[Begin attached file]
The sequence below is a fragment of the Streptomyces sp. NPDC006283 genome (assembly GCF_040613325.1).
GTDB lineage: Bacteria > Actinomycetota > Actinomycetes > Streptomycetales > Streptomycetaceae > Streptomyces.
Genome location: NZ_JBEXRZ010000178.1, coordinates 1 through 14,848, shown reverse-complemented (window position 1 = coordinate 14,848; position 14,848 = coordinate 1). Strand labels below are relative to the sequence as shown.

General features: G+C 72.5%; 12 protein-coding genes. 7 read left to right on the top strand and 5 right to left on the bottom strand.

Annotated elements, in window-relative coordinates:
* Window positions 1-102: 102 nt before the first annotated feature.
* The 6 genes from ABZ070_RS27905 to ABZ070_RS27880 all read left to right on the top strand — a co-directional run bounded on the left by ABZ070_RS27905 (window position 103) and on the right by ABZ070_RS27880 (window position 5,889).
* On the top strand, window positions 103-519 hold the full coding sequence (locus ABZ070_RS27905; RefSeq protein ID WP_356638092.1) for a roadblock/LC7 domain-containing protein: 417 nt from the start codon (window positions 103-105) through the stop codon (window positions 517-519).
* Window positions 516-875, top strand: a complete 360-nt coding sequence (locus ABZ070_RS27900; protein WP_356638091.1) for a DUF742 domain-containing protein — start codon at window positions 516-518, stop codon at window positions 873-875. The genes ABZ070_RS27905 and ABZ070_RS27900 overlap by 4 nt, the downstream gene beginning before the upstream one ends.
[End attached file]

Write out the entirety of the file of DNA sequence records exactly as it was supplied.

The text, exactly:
The sequence below is a fragment of the Streptomyces sp. NPDC006283 genome (assembly GCF_040613325.1).
GTDB lineage: Bacteria > Actinomycetota > Actinomycetes > Streptomycetales > Streptomycetaceae > Streptomyces.
Genome location: NZ_JBEXRZ010000178.1, coordinates 1 through 14,848, shown reverse-complemented (window position 1 = coordinate 14,848; position 14,848 = coordinate 1). Strand labels below are relative to the sequence as shown.

General features: G+C 72.5%; 12 protein-coding genes. 7 read left to right on the top strand and 5 right to left on the bottom strand.

Annotated elements, in window-relative coordinates:
* Window positions 1-102: 102 nt before the first annotated feature.
* The 6 genes from ABZ070_RS27905 to ABZ070_RS27880 all read left to right on the top strand — a co-directional run bounded on the left by ABZ070_RS27905 (window position 103) and on the right by ABZ070_RS27880 (window position 5,889).
* On the top strand, window positions 103-519 hold the full coding sequence (locus ABZ070_RS27905; RefSeq protein ID WP_356638092.1) for a roadblock/LC7 domain-containing protein: 417 nt from the start codon (window positions 103-105) through the stop codon (window positions 517-519).
* Window positions 516-875, top strand: a complete 360-nt coding sequence (locus ABZ070_RS27900; protein WP_356638091.1) for a DUF742 domain-containing protein — start codon at window positions 516-518, stop codon at window positions 873-875. The genes ABZ070_RS27905 and ABZ070_RS27900 overlap by 4 nt, the downstream gene beginning before the upstream one ends.